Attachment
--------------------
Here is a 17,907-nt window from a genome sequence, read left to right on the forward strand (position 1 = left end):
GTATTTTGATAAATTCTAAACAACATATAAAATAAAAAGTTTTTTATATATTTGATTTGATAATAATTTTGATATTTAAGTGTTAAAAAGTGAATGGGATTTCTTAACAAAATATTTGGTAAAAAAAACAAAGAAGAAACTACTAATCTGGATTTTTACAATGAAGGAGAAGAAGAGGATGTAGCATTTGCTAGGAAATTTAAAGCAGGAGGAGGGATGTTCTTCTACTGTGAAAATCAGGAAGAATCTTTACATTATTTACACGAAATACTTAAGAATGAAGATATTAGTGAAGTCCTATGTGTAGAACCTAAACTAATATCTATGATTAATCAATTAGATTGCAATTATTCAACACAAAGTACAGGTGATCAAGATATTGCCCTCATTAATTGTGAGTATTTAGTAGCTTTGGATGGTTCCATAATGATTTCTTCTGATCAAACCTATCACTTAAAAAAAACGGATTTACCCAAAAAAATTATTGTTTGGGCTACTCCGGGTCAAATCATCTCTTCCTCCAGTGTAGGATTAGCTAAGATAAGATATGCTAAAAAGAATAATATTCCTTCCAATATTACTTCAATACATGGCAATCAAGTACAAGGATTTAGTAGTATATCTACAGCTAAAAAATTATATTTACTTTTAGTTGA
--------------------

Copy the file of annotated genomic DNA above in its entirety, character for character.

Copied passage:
Here is a 17,907-nt window from a genome sequence, read left to right on the forward strand (position 1 = left end):
GTATTTTGATAAATTCTAAACAACATATAAAATAAAAAGTTTTTTATATATTTGATTTGATAATAATTTTGATATTTAAGTGTTAAAAAGTGAATGGGATTTCTTAACAAAATATTTGGTAAAAAAAACAAAGAAGAAACTACTAATCTGGATTTTTACAATGAAGGAGAAGAAGAGGATGTAGCATTTGCTAGGAAATTTAAAGCAGGAGGAGGGATGTTCTTCTACTGTGAAAATCAGGAAGAATCTTTACATTATTTACACGAAATACTTAAGAATGAAGATATTAGTGAAGTCCTATGTGTAGAACCTAAACTAATATCTATGATTAATCAATTAGATTGCAATTATTCAACACAAAGTACAGGTGATCAAGATATTGCCCTCATTAATTGTGAGTATTTAGTAGCTTTGGATGGTTCCATAATGATTTCTTCTGATCAAACCTATCACTTAAAAAAAACGGATTTACCCAAAAAAATTATTGTTTGGGCTACTCCGGGTCAAATCATCTCTTCCTCCAGTGTAGGATTAGCTAAGATAAGATATGCTAAAAAGAATAATATTCCTTCCAATATTACTTCAATACATGGCAATCAAGTACAAGGATTTAGTAGTATATCTACAGCTAAAAAATTATATTTACTTTTAGTTGA